I've long thought Industrial Design has an identity issue. And while that's most definitely a topic for another day, I also think that design in general could do more to communicate the value they offer clients, customers, and consumers.

Frontend Design could be part of how we do that.

While I talk about Frontend Design relative to Industrial Design, really, Frontend Design is cross-disciplinary. Every form of design follows the same process; understanding all the inputs required of a design, and converting that into a solution.

The types of inputs will be different for each discipline of course. The requirements for developing a brand identity will be much different to a knee implant system. Yet they're all inputs. The designer, any designer, must understand all of these elements and form a solution from them.

Likewise, the outputs will all be different. Each discipline will need knowledge of these mediums in order to create effective and elegant solutions to their particular problems. An expert in wayfinding design won't need to know how to apply the use of woven textiles, for example (probably).

Can Anybody Do Frontend Design?

Of course. But I think there is some caveats.

One thing I've noticed in all my years is that despite an abundance of design thinking and ideation frameworks, it takes a certain level of experience to make the strong connections necessary for great innovation to happen. It just takes time and exposure to build up the requisite mental library of experiences to draw from.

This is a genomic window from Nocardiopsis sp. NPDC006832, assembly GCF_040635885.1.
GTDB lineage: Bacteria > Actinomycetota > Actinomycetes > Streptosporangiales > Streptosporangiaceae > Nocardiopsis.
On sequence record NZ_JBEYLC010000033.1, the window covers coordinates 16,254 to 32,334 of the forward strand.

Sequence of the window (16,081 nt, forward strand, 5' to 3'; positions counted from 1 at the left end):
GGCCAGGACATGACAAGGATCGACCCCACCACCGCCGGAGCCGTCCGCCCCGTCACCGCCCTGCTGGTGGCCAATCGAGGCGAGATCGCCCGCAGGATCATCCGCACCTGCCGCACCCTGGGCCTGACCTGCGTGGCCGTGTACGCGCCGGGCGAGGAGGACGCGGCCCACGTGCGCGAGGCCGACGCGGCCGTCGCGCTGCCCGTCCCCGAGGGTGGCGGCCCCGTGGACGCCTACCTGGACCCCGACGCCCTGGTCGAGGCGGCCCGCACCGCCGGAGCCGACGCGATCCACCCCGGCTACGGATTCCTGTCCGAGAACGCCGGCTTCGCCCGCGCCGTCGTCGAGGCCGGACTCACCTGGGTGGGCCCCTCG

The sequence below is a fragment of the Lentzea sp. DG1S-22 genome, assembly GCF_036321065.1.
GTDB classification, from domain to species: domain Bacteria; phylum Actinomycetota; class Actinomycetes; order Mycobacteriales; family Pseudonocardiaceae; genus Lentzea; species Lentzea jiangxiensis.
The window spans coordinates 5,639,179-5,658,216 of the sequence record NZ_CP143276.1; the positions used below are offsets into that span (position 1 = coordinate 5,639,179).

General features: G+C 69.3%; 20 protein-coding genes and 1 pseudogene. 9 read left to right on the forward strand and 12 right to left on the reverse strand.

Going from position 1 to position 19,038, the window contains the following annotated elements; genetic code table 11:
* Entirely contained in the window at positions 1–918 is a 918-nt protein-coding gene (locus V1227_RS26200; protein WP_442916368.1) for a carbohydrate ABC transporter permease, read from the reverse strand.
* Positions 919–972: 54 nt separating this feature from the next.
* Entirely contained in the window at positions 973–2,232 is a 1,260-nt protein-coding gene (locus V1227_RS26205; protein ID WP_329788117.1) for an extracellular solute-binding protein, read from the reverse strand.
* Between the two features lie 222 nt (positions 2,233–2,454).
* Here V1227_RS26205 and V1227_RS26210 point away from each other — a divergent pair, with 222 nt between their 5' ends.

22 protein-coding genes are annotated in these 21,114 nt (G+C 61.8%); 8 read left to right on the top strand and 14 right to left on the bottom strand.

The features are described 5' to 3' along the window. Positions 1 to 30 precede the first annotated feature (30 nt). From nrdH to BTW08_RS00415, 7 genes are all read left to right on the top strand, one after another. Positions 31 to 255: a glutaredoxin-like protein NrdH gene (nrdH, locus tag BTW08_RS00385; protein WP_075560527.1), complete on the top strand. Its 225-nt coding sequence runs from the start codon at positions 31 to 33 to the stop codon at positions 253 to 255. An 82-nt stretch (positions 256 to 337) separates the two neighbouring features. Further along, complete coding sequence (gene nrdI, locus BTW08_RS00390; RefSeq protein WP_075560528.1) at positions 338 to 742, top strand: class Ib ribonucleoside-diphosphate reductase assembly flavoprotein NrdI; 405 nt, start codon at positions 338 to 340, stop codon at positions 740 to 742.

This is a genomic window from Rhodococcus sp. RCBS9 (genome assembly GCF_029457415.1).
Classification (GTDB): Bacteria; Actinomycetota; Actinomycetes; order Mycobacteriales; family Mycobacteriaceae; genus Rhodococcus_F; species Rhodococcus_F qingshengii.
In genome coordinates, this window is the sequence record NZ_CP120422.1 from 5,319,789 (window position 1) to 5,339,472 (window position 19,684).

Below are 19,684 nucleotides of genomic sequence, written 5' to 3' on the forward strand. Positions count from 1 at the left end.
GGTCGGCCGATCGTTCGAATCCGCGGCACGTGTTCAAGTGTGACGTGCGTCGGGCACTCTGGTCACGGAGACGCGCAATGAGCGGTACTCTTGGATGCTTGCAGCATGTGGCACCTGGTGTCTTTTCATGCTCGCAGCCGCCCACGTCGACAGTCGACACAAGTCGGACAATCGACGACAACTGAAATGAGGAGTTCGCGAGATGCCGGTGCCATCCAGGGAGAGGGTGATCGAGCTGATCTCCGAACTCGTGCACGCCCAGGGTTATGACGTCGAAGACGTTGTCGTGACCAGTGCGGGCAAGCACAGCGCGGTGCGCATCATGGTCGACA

You'll note that in most design practices the high-value, early design work is performed by the most senior designers (as James Melia is), and the backend workload usually extends to mid and entry-level designers as decision-making becomes less critical and the hours spent become more so.

Backend Design

I'm not advocating that we start using the term Backend Design, by the way.

None of this is to say that the heavy-lifting design work we're all familiar with isn't important. It is in fact critical that the vision created by Frontend Design remains true through the entire design process. To do that requires skilled designers, each in their areas of expertise.

It may also make economical sense for both client and consultancy in this arrangement. While there's an argument that a skilled senior designer can produce a strong CAD model (for example) in half the time of a junior, both the hourly and missed opportunity costs are higher.

I also think the later-stage heavy-lifting design work will be first to be democratised and commodified. Any young person with enough passion and YouTube can produce eye-wateringly CAD models and product visualisations. They don't even need a design degree. With ready access to these kinds of tools and skilled people, it may end up making the most sense just to contract this work out once the Frontend Design has been done. The way content creators contract out their video editing.

Why It Matters

You're probably asking why it matters if Frontend Design is given a daft name that I just appropriated.

It's because it doesn't have a name, and I think it needs one.

Whether it's Frontend Design or something else is irrelevant. The purpose is to shift the focus of Industrial Design away from a superficiality of "creating nice boxes", towards true problem solving and value creation for clients.

Frontend Design is where good ideas become great products.

ⓒ Lincoln Black 2024